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Dear police: you can't shoot and kill children without the whole world watching

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There's a new official story

If you wanted to create a script generator for America's local news it would be tragically easy. A local black teen is walking on the street in his neighborhood. He is confronted by police. He is shot multiple times and killed. Police have "nothing to say at this time." The officer involved has been placed on "administrative leave." (He's still getting paid.) People are angry. Change is coming. Then it happens again.

This time it happened on Saturday afternoon near St. Louis. Witnesses told KMOV news that a teenager had been slain by police. They say he had his hands in the air. They say he was unarmed. They say police shot him once with his hands up, then as many as nine more times as he was on the ground.

His name was Michael Brown. He was 18 years old. As the St. Louis Post-Dispatch reported, he was two days away from becoming a freshman at Vatterott College. He was on his way home from visiting his grandmother.

The official story is seldom worth hearing in isolation. It took a day for Ferguson police to affirm that they had, in fact, shot and killed a teenager. (The department stated at a press conference Sunday morning that Brown was shot "more than just a couple of times.") The police say Brown was killed after he struggled for an officer's gun, but have still offered no reason why they confronted Brown at all. While we wait, news organizations say "the police have not confirmed" or "there's no official word yet," which ignominiously excludes the authority of the eyes and ears of those around us.

There are good reasons to distrust the information found in social media; incorrect reports, false reports, or outright bullshit can lead to online witch hunts like we saw in the wake of the Boston Marathon bombing. But official media narratives can be just as sketchy. An AP report filed on Sunday claimed that crowds around the crime scene shouted "kill the police" at dozens of heavily armed officers from more than 15 police departments. Local witnesses dispute that claim.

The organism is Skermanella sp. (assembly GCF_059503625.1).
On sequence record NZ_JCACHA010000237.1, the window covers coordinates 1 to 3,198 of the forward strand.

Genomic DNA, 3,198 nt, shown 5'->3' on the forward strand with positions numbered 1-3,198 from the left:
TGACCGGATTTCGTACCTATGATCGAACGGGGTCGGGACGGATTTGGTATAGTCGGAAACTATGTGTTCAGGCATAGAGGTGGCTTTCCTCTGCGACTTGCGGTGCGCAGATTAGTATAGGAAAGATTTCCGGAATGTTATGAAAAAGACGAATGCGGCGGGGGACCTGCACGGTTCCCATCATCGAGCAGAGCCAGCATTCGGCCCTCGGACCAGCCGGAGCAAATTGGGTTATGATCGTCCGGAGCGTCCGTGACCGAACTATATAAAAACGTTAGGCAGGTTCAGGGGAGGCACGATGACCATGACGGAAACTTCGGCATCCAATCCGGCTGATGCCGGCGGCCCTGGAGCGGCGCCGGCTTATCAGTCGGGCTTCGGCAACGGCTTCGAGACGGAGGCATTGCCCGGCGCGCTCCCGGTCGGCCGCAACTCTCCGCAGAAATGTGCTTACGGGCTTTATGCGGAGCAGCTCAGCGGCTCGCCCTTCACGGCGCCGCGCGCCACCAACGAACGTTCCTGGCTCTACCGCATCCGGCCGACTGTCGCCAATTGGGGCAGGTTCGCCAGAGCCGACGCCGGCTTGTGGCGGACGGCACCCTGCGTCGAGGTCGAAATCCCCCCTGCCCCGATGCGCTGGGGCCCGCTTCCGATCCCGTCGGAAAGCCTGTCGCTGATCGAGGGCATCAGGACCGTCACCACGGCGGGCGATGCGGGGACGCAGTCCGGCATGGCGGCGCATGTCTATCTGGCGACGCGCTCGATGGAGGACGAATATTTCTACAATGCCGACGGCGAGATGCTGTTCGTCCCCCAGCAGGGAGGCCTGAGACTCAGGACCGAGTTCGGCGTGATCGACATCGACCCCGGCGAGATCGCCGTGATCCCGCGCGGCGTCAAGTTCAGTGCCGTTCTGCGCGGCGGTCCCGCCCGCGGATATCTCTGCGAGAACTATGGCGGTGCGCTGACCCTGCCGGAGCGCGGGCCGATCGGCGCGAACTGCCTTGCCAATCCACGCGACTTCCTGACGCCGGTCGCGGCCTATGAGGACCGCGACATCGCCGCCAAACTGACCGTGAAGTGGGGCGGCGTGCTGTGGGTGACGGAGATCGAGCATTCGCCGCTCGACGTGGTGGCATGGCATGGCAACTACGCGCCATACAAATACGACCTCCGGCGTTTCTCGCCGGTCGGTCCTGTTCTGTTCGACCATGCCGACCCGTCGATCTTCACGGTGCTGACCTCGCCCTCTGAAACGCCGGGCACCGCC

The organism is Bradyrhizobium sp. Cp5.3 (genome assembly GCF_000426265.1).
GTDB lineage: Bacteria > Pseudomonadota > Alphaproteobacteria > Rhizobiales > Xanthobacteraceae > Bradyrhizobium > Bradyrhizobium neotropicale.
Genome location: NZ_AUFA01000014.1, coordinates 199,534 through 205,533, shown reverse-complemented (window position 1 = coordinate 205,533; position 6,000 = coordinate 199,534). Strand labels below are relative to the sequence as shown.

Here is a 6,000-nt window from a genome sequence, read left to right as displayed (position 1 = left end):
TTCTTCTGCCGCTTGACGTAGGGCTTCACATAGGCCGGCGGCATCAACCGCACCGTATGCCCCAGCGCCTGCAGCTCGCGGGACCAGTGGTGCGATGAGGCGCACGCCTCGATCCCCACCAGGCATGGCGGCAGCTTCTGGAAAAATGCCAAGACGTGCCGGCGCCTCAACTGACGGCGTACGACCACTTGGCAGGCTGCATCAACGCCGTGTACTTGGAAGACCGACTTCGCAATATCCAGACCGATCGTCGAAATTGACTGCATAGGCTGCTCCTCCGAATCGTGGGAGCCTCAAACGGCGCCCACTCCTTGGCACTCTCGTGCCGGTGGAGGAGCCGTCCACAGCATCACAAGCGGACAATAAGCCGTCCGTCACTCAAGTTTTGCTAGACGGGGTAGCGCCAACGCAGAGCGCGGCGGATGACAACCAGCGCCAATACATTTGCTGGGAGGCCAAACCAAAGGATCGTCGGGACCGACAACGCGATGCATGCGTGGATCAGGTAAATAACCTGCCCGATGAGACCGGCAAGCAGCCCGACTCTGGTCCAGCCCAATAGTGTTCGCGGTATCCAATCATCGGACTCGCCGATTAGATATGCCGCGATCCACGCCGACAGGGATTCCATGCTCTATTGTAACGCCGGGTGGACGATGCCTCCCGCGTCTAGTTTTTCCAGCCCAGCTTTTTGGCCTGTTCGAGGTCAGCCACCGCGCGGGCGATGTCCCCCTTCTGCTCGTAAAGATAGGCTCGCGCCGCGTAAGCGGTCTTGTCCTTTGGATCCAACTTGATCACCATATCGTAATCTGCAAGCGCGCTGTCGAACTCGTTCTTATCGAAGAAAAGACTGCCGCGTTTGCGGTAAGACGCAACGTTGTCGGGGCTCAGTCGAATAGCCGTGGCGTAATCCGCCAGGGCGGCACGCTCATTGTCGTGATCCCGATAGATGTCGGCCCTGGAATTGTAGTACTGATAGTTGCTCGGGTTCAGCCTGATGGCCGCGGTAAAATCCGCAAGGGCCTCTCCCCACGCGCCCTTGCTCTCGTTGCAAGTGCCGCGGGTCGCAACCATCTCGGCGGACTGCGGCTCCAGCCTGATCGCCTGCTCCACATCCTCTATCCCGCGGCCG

Everyone is watching now. A powerful Twitter topic, #IfTheyGunnedMeDown, went big last night. It asks a simple question: what picture of you will be shown on television when you're shot by the police?

Everyone is watching now. Some of the best information coming out Saturday's protests was from KMOV reporter Brittany Noble. But it wasn't on local television first. Before news from Noble even aired on TV, she was sharing witness statements on Twitter and Instagram. These testimonies were shared by people across the country.

National conversations are the result. A Twitter conversation led columnist and Twitter personality Feminista Jones to organize a national day of silence for Michael Brown and other victims of police brutality. Local groups — in Oakland, in Philly, in Knoxville, in Atlanta, and in other cities — are now signing up across the country to participate.

You can't hide from a YouTube video

Community narratives are vital against heavy-handed police tactics, especially narratives that can be proven. When the New York Police Department killed a Staten Island man in July, the police could have authoritatively said he was violently resisting arrest, or some other reason that would appear to justify aggressive tactics. Instead, a friend caught the whole disturbing incident on camera, which shows police unnecessarily putting a chokehold on Eric Garner as he desperately tries to tell them he can't breathe. The video was put on the internet. There was no hiding from it. Just like there was no hiding from the video of LA police brutally beating Rodney King in 1991. Just like there was no hiding from the video of police officers shooting Oscar Grant in a Bay Area railway station in 2009.

When police know they're being watched, they behave better. Cops in one California study used force nearly 60 percent less often when they were forced to wear cameras, The New York Times reported. Of course it's really obvious to expect that people behave better when they know they could be held accountable. It's so obvious that police have been fighting for years to make it illegal for people to record what they do in public. But the police lost that fight. Now everyone is watching.